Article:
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Physiol Behav. 2008 Aug 6;94(5):734-9. doi: 10.1016/j.physbeh.2008.04.012. Epub 2008 Apr 13.

Cognitive influences on food intake: the effects of manipulating memory for recent eating.

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School of Psychology, University of Birmingham, Edgbaston, Birmingham, West Midlands, England, B15 2TT, United Kingdom.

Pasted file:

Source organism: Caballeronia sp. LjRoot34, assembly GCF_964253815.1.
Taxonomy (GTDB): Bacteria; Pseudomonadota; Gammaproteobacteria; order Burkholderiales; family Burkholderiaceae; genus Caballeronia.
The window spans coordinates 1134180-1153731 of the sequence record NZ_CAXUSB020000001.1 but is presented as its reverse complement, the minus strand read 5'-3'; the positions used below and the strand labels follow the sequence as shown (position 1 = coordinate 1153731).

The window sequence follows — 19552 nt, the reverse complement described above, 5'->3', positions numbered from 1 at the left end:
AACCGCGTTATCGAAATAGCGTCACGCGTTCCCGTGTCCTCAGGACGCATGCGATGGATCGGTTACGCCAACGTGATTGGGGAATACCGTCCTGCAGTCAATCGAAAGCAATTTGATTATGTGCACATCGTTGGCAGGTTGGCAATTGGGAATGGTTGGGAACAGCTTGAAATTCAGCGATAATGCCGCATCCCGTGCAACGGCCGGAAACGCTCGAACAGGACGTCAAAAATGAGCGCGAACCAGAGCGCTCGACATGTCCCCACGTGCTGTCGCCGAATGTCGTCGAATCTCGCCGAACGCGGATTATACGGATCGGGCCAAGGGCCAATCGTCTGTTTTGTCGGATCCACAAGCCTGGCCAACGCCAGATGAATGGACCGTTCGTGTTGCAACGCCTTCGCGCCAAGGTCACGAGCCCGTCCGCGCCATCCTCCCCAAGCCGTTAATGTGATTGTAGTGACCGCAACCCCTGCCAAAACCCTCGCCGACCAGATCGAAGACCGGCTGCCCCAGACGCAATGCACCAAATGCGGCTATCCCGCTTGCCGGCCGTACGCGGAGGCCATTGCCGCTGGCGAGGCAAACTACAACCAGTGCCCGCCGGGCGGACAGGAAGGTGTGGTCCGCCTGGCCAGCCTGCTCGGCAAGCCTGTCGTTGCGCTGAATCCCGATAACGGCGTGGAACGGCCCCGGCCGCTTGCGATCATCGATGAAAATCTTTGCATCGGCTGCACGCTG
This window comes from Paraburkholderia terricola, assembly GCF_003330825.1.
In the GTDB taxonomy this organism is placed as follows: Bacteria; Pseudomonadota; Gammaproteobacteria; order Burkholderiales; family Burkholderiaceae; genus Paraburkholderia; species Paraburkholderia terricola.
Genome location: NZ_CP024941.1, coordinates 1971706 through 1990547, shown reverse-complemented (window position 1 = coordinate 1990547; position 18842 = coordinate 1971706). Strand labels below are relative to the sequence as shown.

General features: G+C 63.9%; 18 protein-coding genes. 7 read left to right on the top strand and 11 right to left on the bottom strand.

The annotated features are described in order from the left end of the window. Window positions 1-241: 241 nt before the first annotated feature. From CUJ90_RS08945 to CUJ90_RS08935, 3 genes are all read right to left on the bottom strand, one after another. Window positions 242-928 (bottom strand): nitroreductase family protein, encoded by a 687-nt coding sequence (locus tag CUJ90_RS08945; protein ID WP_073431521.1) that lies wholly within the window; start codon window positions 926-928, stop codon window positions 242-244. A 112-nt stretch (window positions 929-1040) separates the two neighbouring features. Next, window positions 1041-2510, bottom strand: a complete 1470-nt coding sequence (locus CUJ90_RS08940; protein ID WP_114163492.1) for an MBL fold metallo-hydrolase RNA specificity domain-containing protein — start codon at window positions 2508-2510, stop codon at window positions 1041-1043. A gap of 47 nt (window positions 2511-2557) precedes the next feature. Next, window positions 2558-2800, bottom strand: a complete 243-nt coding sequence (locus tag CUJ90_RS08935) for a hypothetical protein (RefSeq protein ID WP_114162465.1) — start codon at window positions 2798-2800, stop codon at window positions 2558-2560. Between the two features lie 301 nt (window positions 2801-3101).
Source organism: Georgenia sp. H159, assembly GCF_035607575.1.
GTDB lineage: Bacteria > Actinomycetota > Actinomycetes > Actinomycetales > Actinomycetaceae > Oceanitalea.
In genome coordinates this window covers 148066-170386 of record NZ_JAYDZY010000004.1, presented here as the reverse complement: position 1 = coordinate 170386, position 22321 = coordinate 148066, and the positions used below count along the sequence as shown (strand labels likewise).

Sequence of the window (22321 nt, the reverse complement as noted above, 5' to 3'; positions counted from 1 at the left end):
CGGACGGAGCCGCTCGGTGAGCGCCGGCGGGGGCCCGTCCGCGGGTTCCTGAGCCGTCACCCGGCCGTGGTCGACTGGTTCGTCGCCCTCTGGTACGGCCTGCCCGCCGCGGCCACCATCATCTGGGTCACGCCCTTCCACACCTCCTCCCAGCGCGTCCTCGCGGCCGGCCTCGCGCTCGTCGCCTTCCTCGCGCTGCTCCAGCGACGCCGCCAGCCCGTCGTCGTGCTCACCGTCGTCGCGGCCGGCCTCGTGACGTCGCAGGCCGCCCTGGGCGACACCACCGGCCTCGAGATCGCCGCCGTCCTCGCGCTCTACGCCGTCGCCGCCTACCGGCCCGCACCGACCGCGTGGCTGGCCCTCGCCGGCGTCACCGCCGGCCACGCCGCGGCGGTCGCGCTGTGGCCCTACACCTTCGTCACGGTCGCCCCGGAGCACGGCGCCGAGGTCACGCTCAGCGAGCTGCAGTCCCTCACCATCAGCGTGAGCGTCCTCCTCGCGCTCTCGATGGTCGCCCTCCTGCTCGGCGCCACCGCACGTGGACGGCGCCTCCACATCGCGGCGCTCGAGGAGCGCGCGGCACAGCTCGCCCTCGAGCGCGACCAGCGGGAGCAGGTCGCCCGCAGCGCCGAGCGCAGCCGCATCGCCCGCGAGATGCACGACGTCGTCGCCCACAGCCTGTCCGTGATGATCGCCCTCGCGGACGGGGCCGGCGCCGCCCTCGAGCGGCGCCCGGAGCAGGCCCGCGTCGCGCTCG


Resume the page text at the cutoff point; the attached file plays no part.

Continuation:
Recent evidence suggests that enhancing memory of the last meal decreases later snack intake, whereas disruption of encoding in memory of the last meal increases subsequent snack intake. Other studies have found that manipulating cognitions at the time of eating, such as beliefs about the timing and composition of meals, can affect subsequent intake. The effects of many of these cognitions are likely to depend on prior association in memory between situational and sensory cues and particular postingestional or affective consequences of eating. Hence, memory for the specific attributes of foods eaten in the recent past, and memory for the predicted consequences of eating acquired over repeated experiences are important influences on food intake. These data are consistent with evidence of hyperphagia in amnesic patients and laboratory animals with lesions to the hippocampus, an important substrate for learning and memory.

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